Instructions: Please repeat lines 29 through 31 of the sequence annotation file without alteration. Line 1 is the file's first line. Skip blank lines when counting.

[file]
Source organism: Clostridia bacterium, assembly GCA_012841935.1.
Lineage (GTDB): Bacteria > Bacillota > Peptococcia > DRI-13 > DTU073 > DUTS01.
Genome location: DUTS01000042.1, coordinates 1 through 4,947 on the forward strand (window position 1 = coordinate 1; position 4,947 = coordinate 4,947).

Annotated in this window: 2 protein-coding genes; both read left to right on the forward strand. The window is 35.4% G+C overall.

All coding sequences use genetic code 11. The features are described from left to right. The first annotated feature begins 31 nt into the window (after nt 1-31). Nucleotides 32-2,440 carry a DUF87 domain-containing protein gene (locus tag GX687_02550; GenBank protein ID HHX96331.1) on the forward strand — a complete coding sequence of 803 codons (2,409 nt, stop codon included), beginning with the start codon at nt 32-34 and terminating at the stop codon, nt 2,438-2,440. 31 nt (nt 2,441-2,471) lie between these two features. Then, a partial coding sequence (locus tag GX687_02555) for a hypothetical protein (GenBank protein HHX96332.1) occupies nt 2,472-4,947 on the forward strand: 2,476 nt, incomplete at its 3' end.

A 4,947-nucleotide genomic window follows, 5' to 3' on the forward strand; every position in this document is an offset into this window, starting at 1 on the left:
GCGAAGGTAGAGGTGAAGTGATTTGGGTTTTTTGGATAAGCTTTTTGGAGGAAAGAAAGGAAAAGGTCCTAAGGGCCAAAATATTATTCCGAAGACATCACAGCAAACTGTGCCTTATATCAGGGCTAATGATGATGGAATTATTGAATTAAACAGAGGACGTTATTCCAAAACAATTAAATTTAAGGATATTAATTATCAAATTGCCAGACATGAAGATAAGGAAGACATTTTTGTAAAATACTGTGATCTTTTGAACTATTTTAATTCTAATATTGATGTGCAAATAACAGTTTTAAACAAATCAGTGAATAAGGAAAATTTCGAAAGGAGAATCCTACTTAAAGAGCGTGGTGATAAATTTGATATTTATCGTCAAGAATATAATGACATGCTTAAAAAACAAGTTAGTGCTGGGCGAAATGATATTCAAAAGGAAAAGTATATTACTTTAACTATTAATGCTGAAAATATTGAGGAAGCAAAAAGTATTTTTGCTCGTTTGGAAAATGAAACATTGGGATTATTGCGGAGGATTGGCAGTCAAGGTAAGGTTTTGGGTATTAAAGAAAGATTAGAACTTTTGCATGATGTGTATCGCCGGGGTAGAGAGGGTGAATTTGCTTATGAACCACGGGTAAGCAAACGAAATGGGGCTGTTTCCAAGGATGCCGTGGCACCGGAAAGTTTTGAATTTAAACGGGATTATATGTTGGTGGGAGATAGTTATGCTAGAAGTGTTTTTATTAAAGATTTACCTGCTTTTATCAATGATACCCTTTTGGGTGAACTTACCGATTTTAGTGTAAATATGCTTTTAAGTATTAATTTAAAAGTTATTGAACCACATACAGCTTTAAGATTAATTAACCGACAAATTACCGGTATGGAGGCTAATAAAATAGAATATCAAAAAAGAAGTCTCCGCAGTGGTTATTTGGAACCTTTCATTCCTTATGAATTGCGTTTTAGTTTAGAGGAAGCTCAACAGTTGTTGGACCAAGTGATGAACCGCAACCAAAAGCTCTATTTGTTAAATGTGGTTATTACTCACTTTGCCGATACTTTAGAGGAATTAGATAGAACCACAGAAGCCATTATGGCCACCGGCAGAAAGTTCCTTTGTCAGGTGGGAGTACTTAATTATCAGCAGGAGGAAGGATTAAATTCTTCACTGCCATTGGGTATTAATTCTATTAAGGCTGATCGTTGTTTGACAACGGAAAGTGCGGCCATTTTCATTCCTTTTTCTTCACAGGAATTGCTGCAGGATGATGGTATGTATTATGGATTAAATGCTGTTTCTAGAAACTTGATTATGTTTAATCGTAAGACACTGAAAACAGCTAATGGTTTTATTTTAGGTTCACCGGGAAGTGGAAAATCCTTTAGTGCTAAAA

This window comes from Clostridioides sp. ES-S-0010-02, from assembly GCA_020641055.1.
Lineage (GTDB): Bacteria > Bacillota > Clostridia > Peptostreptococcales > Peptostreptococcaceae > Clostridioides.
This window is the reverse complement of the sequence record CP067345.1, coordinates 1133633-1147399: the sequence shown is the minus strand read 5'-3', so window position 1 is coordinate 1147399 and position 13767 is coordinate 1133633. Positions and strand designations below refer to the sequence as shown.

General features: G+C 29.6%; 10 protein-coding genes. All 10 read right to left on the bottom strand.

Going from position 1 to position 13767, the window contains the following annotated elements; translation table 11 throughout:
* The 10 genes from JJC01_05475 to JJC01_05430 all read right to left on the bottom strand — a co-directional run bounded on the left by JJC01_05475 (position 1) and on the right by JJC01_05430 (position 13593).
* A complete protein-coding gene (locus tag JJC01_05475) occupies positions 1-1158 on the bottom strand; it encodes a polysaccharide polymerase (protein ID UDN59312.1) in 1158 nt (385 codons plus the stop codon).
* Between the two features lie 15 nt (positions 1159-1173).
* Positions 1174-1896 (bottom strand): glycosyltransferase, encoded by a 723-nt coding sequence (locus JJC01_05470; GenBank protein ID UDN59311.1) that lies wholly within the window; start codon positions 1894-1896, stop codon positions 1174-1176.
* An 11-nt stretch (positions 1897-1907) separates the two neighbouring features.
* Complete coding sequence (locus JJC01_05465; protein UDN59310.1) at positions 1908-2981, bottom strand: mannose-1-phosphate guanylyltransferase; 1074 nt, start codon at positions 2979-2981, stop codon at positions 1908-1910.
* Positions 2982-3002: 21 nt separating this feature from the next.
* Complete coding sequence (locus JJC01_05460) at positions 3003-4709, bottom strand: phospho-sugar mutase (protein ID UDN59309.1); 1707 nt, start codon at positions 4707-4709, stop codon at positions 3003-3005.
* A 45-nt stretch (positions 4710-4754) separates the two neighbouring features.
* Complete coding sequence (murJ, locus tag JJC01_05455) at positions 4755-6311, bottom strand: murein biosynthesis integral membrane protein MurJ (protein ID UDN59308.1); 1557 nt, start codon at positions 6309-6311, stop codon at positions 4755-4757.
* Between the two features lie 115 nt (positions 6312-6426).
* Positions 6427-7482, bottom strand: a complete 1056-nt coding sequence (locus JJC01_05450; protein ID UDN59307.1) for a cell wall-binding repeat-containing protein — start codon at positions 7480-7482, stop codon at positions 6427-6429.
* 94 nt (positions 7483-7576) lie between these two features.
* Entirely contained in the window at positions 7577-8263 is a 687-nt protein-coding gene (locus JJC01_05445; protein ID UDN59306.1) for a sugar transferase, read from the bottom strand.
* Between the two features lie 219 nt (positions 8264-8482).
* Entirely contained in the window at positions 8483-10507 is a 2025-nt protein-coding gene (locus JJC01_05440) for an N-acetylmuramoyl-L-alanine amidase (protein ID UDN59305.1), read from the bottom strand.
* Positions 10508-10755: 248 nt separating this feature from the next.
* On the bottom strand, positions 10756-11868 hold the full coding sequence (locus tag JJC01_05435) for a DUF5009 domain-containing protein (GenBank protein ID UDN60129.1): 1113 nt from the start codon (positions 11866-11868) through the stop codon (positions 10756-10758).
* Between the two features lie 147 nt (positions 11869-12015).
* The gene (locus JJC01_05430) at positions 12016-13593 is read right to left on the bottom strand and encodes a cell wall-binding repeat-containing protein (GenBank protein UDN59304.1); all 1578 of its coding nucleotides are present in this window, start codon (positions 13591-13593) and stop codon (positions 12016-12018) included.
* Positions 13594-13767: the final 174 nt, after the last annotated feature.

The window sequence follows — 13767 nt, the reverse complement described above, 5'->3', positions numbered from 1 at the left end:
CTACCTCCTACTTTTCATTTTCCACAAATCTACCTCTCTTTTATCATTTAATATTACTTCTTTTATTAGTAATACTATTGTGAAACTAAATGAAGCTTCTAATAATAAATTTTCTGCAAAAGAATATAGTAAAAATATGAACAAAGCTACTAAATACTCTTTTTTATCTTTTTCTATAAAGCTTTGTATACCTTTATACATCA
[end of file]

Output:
* Positions 10508-10755: 248 nt separating this feature from the next.
* On the bottom strand, positions 10756-11868 hold the full coding sequence (locus tag JJC01_05435) for a DUF5009 domain-containing protein (GenBank protein ID UDN60129.1): 1113 nt from the start codon (positions 11866-11868) through the stop codon (positions 10756-10758).
* Between the two features lie 147 nt (positions 11869-12015).